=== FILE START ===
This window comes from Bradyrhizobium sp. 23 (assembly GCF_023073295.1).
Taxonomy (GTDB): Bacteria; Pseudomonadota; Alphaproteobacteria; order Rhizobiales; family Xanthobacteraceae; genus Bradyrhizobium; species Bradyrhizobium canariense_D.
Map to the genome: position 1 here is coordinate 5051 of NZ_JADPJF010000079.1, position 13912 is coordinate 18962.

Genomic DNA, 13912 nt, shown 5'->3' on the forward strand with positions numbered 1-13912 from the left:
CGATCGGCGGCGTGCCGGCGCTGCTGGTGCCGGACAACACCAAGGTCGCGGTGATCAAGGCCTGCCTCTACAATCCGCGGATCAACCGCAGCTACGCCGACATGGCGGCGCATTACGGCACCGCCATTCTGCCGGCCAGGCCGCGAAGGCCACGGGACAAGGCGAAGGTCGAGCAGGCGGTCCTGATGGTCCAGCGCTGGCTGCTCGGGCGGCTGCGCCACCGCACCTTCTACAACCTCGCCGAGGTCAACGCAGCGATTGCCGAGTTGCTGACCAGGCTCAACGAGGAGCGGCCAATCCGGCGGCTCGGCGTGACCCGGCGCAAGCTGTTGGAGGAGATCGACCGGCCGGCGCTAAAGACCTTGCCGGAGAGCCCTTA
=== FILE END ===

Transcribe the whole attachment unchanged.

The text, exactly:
This window comes from Bradyrhizobium sp. 23 (assembly GCF_023073295.1).
Taxonomy (GTDB): Bacteria; Pseudomonadota; Alphaproteobacteria; order Rhizobiales; family Xanthobacteraceae; genus Bradyrhizobium; species Bradyrhizobium canariense_D.
Map to the genome: position 1 here is coordinate 5051 of NZ_JADPJF010000079.1, position 13912 is coordinate 18962.

Genomic DNA, 13912 nt, shown 5'->3' on the forward strand with positions numbered 1-13912 from the left:
CGATCGGCGGCGTGCCGGCGCTGCTGGTGCCGGACAACACCAAGGTCGCGGTGATCAAGGCCTGCCTCTACAATCCGCGGATCAACCGCAGCTACGCCGACATGGCGGCGCATTACGGCACCGCCATTCTGCCGGCCAGGCCGCGAAGGCCACGGGACAAGGCGAAGGTCGAGCAGGCGGTCCTGATGGTCCAGCGCTGGCTGCTCGGGCGGCTGCGCCACCGCACCTTCTACAACCTCGCCGAGGTCAACGCAGCGATTGCCGAGTTGCTGACCAGGCTCAACGAGGAGCGGCCAATCCGGCGGCTCGGCGTGACCCGGCGCAAGCTGTTGGAGGAGATCGACCGGCCGGCGCTAAAGACCTTGCCGGAGAGCCCTTA